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  • Writer's pictureSuzie Olsen

STEM Product Review: Frozen Science (Kit) Plus #Giveaway

Hello STEM Sparkers! It's actually been below freezing at STEM Spark headquarters, and may I dare say almost like a real winter? Okay, it's probably more like a real fall. And I can only image our Mid-West friends laughing and shaking their heads at us Phoenicians and our desire to play with snow, even if that snow is human-made from the Frozen Science kit!

Will your kids like it and/or will you hate it?

I saw the Frozen Science kit on sale at Target, and I thought since we don't get any snow in Phoenix, that it would be fun for Jack and I to make snow with this kit. I put the kit in the closet and forgot about it until we had our godson over (so that was 6 months!). I was like I should entertain the kids with some science, and I pulled the kit out from the closet. I started making the slush from the kit. Both kids really like slime, and I thought the slush would be the closet thing to slime to get them interested in the kit. However, they didn't seem to care what I was doing. It wasn't until the 10th time I asked, hey do you want to touch this slush, it's like slime, that they came over and started playing with the slush. Then they asked if they could make slush too? I said not only could they make slush, but they also could make snow and ice! So we ended up making all three items. It was fun. But it was also really messy and required vacuuming and moping afterwards; there was fake snow everywhere on the floor! So the kids liked Frozen Science, and I varied between loving it and hating it.

How long will it keep them entertained?

So I mentioned at first they had no interest, but once the Frozen Science kit had their attention, they played with the fake stuff for a half hour! I was the one who was like, I'm done! I need to rest! They wore me out with the science.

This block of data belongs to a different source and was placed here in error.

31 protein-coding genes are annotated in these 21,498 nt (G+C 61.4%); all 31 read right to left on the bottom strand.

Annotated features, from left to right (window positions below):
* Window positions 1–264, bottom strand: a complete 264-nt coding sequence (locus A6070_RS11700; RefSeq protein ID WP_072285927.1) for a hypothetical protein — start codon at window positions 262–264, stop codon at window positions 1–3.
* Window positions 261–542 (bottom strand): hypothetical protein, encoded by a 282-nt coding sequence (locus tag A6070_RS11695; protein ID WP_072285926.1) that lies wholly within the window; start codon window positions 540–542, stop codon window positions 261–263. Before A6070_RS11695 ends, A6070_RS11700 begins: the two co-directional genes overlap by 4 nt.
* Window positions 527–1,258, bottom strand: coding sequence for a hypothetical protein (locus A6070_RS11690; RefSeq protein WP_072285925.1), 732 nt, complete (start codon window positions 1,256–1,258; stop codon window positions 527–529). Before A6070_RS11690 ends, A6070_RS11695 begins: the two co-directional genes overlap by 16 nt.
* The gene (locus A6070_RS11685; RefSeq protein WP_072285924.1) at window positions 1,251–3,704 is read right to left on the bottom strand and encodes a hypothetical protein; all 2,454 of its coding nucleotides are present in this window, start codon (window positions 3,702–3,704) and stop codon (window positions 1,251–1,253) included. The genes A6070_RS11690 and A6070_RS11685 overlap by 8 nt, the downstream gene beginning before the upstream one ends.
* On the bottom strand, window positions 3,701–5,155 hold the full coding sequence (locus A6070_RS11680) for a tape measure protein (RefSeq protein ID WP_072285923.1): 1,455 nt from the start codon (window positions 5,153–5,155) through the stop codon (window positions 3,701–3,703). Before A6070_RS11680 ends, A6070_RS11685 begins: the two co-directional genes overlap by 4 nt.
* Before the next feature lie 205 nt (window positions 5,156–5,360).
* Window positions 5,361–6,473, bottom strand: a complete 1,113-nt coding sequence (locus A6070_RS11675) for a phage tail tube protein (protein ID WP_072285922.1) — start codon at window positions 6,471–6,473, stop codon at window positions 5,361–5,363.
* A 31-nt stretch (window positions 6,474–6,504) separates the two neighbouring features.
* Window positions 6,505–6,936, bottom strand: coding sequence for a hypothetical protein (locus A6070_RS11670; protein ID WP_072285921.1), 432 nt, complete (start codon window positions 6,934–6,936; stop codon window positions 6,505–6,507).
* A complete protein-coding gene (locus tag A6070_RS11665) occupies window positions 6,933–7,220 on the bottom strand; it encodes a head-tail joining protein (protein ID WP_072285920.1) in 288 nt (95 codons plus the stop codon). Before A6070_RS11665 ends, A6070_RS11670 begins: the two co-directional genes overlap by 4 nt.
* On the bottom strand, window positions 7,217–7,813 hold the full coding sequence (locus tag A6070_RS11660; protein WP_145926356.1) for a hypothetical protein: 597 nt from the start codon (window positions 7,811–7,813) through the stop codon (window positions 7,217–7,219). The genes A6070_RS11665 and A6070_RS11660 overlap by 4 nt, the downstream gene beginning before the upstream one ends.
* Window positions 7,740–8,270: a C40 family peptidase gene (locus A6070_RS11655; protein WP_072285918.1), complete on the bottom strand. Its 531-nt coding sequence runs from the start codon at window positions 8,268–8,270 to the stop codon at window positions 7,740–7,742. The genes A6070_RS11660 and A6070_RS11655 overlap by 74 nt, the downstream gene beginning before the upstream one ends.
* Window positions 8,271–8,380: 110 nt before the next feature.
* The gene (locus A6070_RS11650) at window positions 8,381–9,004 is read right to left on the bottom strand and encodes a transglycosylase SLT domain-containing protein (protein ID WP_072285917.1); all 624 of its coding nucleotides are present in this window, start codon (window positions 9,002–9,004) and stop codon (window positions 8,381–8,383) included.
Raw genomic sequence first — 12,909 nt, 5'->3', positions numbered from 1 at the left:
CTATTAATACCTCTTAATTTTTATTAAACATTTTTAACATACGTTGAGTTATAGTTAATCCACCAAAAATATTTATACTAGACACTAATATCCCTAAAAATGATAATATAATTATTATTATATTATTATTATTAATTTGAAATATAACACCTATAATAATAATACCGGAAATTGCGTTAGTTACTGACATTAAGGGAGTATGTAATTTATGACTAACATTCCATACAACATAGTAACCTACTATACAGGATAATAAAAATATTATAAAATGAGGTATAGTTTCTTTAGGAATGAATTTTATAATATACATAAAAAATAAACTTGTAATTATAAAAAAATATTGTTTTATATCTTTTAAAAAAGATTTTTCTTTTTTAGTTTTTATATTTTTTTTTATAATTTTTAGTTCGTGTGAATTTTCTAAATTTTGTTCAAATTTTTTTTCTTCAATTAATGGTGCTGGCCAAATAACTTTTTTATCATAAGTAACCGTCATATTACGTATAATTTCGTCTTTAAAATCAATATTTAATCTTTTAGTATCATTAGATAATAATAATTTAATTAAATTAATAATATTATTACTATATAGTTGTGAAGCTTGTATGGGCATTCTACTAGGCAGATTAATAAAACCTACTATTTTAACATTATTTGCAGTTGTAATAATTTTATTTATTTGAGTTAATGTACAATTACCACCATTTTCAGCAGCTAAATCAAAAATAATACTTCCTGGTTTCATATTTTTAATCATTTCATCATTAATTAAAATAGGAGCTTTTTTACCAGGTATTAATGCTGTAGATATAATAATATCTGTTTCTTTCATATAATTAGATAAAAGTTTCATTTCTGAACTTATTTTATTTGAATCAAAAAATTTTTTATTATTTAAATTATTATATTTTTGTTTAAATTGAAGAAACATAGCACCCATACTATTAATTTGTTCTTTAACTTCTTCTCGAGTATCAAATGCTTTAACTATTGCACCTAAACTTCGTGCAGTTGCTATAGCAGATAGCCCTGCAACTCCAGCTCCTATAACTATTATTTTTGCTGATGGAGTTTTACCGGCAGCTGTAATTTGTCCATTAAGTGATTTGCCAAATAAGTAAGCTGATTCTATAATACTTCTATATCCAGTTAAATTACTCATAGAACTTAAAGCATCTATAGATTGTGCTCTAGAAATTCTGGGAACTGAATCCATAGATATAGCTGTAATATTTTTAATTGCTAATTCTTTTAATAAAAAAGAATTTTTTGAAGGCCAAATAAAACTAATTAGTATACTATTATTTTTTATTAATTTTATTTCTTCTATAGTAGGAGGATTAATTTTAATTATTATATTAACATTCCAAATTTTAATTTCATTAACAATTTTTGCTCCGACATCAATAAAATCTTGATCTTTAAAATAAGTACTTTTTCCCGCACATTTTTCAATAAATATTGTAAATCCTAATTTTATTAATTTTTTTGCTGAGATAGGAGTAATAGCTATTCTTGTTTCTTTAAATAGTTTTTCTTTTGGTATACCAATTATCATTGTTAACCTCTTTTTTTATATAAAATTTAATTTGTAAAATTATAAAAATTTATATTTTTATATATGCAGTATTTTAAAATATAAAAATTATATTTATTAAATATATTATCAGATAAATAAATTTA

Are they a good value?

I got the Frozen Science kit on sale at Target for under $10, so yeah, it was a good value.

Ninja-like STEM Skills

The human-made snow, slush and ice are made from water and sodium polyacrylate. It was fun using the terms sodium polyacylate and polymer with the 4 year old and 6 year old, but admittedly the terms were a little over the kids' heads. We did have a fun discussion about real snow-- Jack liked repeating that salt melts ice, and that lava melts ice too (thanks weird Lego YouTube video for that, haha). For your own reference, check out sodium polyacrlate and fake snow here.

Originally I was going to score this Frozen Science kit a 2 or 3 (out of 5 stars), but once the kids got interested in the slush and kept asking to make more, the kit was able to grab a 4 from me. I mean, science for under $10 that keeps them entertained for more than a half hour deserves a high rating!

And I just happened to buy two of these kits, and it just happens that you have a chance to win the other kit! Enter using the Rafflecopter below (or here). US residents only, please. Of course, if you are dealing with the real stuff (real snow that is), then I totally understand if you don't want to enter. Best of luck to those who want some fake snow! And happy STEM-ing as always!

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